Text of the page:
Now, about that second dominant motif…

 

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Girlfriend’s living la vie en violet.

Let’s put the Winston scene aside for a second and focus on the purple outfits in the racetrack scene, the phone call scene, and the bedroom scene. The one thing they all have in common is Porchie. In the “tweed” stable scenes, the costumes reflect a comfort and ease with Porchie; a sense that they’re both where they should be. In the “purple” scenes, the undertone is about how difficult it is to have Porchie in her life. How hard it is for them to connect, how other people (Margaret and Philip) notice that bond and are deeply threatened by it (Margaret, because she blames Elizabeth for her dreary romantic life; Philip for obvious reasons).

And then she wears the color again, in her goodbye scene to Winston; a man she found it sometimes difficult to connect with; a man she forged a unique and intimate bond with; a bond other people noticed and were threatened by. And maybe we should note it is the first color we saw her wear, in a scene where she looked on lovingly as her father welcomed her fiance into the family.

For good or for ill, The Crown has largely been a story about Elizabeth’s relationships with men. Her only female relationships are with her mother and sister, and they’re both characterized by somewhat limited and expected jealousy-based storylines. But quite a bit of time this season has been spent on her relationships with her father, her husband, her Private Secretary, her other Private Secretary, the man she wanted for her Private Secretary, the Prime Minister, the man who wants to be Prime Minister, and now, the childhood friend who breeds her horses. That’s not necessarily a terrible idea as the focus of this particular story (“The Men of Elizabeth II”), but we’re not convinced it’s entirely deliberate, especially since all the men follow a fairly strict and limited paternal, romantic, or vaguely threatening template.

This came to a head for us with the Winston scene, which had a practically blushing Elizabeth talk about how he was her first and a practically lovestruck Winston talk about what a goddess she’d become. Don’t get us wrong, we don’t think there’s literal romantic undertone to their relationship. But this episode, like most of the episodes in the series, is about the public and private Elizabeth and how much the two are intertwined. Not only is her relationship with Winston being compared with her relationship with Porchie …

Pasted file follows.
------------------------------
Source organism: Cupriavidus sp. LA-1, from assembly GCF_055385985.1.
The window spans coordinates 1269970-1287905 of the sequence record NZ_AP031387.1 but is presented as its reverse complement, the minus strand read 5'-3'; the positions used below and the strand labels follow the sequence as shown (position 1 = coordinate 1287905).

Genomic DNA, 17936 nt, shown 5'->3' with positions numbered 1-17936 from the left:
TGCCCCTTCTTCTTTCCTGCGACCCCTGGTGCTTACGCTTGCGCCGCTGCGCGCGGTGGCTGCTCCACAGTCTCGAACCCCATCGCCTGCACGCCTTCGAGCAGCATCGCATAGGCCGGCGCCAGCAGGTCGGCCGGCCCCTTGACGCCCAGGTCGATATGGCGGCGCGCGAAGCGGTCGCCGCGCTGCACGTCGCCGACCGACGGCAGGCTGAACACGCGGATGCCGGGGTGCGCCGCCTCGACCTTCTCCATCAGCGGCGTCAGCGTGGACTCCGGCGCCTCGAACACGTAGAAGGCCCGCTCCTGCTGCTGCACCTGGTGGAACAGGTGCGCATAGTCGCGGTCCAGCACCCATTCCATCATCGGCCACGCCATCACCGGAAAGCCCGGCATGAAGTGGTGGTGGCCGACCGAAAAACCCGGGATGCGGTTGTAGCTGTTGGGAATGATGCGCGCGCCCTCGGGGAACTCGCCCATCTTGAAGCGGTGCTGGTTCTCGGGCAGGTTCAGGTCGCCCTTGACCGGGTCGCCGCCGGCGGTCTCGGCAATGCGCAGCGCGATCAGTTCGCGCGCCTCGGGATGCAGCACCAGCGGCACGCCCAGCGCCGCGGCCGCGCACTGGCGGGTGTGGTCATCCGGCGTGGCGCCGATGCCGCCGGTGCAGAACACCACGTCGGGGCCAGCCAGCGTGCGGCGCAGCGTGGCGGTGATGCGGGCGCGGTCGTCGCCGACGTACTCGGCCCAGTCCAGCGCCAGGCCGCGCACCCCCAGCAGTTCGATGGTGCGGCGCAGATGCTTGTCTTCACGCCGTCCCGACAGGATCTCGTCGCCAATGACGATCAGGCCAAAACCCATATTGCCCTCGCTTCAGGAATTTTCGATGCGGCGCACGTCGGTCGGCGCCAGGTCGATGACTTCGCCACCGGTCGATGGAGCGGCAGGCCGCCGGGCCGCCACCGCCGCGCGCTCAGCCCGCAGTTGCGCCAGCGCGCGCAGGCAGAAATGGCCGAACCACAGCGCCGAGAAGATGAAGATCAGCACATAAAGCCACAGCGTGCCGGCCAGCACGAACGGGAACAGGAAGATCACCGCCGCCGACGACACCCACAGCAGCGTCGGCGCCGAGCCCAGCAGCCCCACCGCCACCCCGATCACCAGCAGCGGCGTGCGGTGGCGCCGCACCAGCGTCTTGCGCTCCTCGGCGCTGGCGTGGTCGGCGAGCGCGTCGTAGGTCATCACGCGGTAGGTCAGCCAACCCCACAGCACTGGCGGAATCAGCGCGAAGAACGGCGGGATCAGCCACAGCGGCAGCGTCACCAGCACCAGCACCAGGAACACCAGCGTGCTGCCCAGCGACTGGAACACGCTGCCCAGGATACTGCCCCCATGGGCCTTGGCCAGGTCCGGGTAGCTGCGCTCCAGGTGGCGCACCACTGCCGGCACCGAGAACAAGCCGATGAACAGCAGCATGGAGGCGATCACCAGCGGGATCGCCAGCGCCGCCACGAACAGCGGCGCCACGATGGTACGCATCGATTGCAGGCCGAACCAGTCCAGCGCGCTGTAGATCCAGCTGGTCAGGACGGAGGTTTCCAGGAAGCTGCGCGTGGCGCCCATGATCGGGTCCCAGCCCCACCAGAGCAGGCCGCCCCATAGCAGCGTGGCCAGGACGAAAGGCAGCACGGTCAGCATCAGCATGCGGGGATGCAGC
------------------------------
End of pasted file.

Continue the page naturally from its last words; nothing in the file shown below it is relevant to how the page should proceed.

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It is also being compared to her relationship with her husband.

Both scenes address her sometimes complicated but ultimately devoted relationships with each man and the decision was made both times to have her dressed in her formal Queen attire when doing so; almost like a bride stating her vows. So blatant was the implied connection that her speech about her relationship with the PM was the very thing that prompted an apology from the jealous and possibly unfaithful Philip.

We’re not sure this is the best way to examine Elizabeth’s life; by not only making it largely about the men in it but also by implying that underneath it all, she had the same relationship with all of them. In every male relationship, it’s a push-pull of intimacy vs. authority, from Tommy Lascelles to her father to the Prime Minister to Peter bloody Townsend and all the way up to her husband. As we said, we’re not sure it’s a deliberate choice, but it’s a consistently rendered one – and it makes us wonder what kind of series it could be with more women in charge of its direction. This episode in particular drove home just how male-centric the series has been and just how limited that approach has become over time. It hasn’t been a bad theme to explore, but we kind of hope they’re done with it going forward.

You can always bet when we start off a costume post with “We don’t have much to say about this one,” we’re going to wind up spewing 2000 more words at you.

 

[Photo Credits: Alex Bailey/Netflix – Stills: Netflix/Tom and Lorenzo]